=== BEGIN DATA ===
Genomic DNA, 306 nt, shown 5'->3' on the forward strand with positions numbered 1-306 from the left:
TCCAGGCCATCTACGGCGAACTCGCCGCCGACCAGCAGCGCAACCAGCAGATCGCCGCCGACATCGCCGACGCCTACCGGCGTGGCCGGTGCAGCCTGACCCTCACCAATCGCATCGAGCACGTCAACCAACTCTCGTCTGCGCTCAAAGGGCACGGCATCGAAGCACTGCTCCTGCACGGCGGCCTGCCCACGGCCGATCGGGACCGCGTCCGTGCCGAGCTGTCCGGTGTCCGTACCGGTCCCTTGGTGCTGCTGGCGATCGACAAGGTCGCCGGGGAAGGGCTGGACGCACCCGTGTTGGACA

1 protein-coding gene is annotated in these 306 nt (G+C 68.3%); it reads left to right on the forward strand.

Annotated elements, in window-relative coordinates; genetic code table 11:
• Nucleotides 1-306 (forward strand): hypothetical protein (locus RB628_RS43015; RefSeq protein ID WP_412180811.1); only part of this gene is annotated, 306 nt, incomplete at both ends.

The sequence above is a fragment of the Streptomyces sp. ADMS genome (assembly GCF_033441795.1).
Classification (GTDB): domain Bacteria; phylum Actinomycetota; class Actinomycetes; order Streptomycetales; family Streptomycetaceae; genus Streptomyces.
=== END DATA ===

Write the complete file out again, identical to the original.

Genomic DNA, 306 nt, shown 5'->3' on the forward strand with positions numbered 1-306 from the left:
TCCAGGCCATCTACGGCGAACTCGCCGCCGACCAGCAGCGCAACCAGCAGATCGCCGCCGACATCGCCGACGCCTACCGGCGTGGCCGGTGCAGCCTGACCCTCACCAATCGCATCGAGCACGTCAACCAACTCTCGTCTGCGCTCAAAGGGCACGGCATCGAAGCACTGCTCCTGCACGGCGGCCTGCCCACGGCCGATCGGGACCGCGTCCGTGCCGAGCTGTCCGGTGTCCGTACCGGTCCCTTGGTGCTGCTGGCGATCGACAAGGTCGCCGGGGAAGGGCTGGACGCACCCGTGTTGGACA

1 protein-coding gene is annotated in these 306 nt (G+C 68.3%); it reads left to right on the forward strand.

Annotated elements, in window-relative coordinates; genetic code table 11:
• Nucleotides 1-306 (forward strand): hypothetical protein (locus RB628_RS43015; RefSeq protein ID WP_412180811.1); only part of this gene is annotated, 306 nt, incomplete at both ends.

The sequence above is a fragment of the Streptomyces sp. ADMS genome (assembly GCF_033441795.1).
Classification (GTDB): domain Bacteria; phylum Actinomycetota; class Actinomycetes; order Streptomycetales; family Streptomycetaceae; genus Streptomyces.